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Thread: Which 10 days of season for a moose hunt?

  1. #1
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    Default Which 10 days of season for a moose hunt?

    Which 10 days of moose season seems to be better? Looking at a 10 day fly-in drop hunt. I realize alot of variables are to be considered, but most people seem to have their favorite time to go.

    Thanks



    Quid pro quo
    IMO
    The best week of archery elk in Colorado is the 2nd (out of four) or the last.

  2. #2
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    Default

    Some of the seasons only last 10 days so they would be obvious. Later in the season is closer to the rut so the bulls tend to move more and respond better to calling. Bugs are usually not as bad. Usually colder making meat care easier. Weather can be more of a transportation problem depending on the year.

    First part of the season the moose haven't seen as much hunting pressure. Temperatures are usually warmer which gives you bugs and more diligence is needed with meat care. Weather can still make travel a problem but the chances are less likely.

    Having said all that I tend to hunt early - The weather scares me more than the bugs.

  3. #3
    Member B-radford's Avatar
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    Default timing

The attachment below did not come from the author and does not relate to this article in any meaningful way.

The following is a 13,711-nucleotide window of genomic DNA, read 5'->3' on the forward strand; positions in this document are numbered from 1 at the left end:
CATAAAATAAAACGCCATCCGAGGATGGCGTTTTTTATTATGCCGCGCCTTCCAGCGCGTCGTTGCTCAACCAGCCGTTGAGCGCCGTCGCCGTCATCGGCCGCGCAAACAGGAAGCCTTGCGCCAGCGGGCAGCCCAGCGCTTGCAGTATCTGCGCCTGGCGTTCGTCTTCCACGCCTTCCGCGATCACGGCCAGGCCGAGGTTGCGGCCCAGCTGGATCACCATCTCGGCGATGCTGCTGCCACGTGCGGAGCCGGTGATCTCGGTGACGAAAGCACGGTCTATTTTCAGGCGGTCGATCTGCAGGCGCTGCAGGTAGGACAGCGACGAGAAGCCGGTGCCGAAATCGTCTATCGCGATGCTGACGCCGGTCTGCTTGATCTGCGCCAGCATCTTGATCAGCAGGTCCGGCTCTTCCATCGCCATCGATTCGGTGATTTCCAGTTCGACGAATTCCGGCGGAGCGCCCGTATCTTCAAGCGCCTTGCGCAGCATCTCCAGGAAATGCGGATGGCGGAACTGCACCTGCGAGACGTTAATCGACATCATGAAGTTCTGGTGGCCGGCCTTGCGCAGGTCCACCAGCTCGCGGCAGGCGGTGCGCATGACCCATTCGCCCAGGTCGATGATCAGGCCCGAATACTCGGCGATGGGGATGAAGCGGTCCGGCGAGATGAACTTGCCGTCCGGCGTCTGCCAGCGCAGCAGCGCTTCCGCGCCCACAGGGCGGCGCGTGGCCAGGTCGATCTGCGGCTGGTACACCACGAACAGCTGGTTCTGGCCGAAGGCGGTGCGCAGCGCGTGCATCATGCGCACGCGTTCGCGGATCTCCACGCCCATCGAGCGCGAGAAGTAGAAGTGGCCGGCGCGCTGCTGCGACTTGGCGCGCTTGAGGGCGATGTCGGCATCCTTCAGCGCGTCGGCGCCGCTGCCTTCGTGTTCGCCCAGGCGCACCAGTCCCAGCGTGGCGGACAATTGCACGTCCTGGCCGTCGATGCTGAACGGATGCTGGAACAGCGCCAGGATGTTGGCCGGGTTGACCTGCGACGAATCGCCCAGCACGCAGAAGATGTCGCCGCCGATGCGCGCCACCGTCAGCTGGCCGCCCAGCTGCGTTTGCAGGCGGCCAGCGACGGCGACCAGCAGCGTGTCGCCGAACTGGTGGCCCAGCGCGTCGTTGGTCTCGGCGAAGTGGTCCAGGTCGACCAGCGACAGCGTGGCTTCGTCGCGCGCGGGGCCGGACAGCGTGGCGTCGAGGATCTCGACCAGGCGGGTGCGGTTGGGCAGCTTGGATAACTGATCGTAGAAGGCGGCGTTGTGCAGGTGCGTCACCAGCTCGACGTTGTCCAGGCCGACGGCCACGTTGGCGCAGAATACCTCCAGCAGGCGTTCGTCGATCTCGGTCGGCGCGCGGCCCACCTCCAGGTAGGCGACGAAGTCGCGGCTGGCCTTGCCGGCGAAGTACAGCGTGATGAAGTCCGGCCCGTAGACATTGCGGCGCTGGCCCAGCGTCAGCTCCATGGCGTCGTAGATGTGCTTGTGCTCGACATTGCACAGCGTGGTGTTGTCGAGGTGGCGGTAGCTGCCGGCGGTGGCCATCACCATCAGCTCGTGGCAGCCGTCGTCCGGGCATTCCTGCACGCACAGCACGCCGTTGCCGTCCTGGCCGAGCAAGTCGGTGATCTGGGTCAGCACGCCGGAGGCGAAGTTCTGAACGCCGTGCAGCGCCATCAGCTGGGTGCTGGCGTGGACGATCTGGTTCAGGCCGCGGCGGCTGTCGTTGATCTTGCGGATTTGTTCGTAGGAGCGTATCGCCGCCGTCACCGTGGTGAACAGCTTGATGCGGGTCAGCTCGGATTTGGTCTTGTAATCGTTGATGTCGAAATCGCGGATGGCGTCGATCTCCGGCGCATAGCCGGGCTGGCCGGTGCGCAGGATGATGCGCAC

It all depends on what the weather is, if its a colder fall, they go into the rut a little earlier. I noticed that this year for sure.

  4. #4
    Member Fuse's Avatar
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    Default You think I'd learn

    I would have to vote for the last 10 days of the season. The past couple of years I was out there for the open of the season and we always saw more and bigger animals the last few days of the hunt... making me wish we had gone out later.. My partner nearly called a cow with two bulls following her in right on top of us the last day out this year... you think I'd learn and not keep repeating my mistakes...

    Fuse

  5. #5

    Default

    If the area receives pressure, like a common drop point or local hunting haunt, then the opening days of the season are best. If you are certain there has been no recent activity in the area, the later the better. And the only reason for later to be better is cooler temps and it just feels more like hunting weather. Nothing worse than getting dropped off in an area littered with gut piles and all you can do is wait around for the plane to come back to pick you up.

  6. #6
    Member goaty's Avatar
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    Default later

    I guess it depends on your goals. If you're looking for a meat bull, possibly still in velvet, I'd go early so they're not pressured. I prefer to go later so that the bulls are starting to rut. Many seasons end the 20th, some the 15th, if so I'd go the 10th -20th. If you get a season that is later than that I'd go a little later. Even if you're in a place that others have been, your odds are much better seeing or calling in a bull once they start rutting. Some may hide good during the early season, but get a little stupid once they start thinking about fat chicks, oops, I mean cows.

  7. #7

    Default go late....

    If you are flying into a good area that has a good population of big bulls then September 15th to September 30th is a great time to hunt moose in Alaska. The problem is finding the area that fits that discription. If you are chasing meat then get a bow and hunt starting August 10th for the "suburban" spike/forks that hang around the towns.

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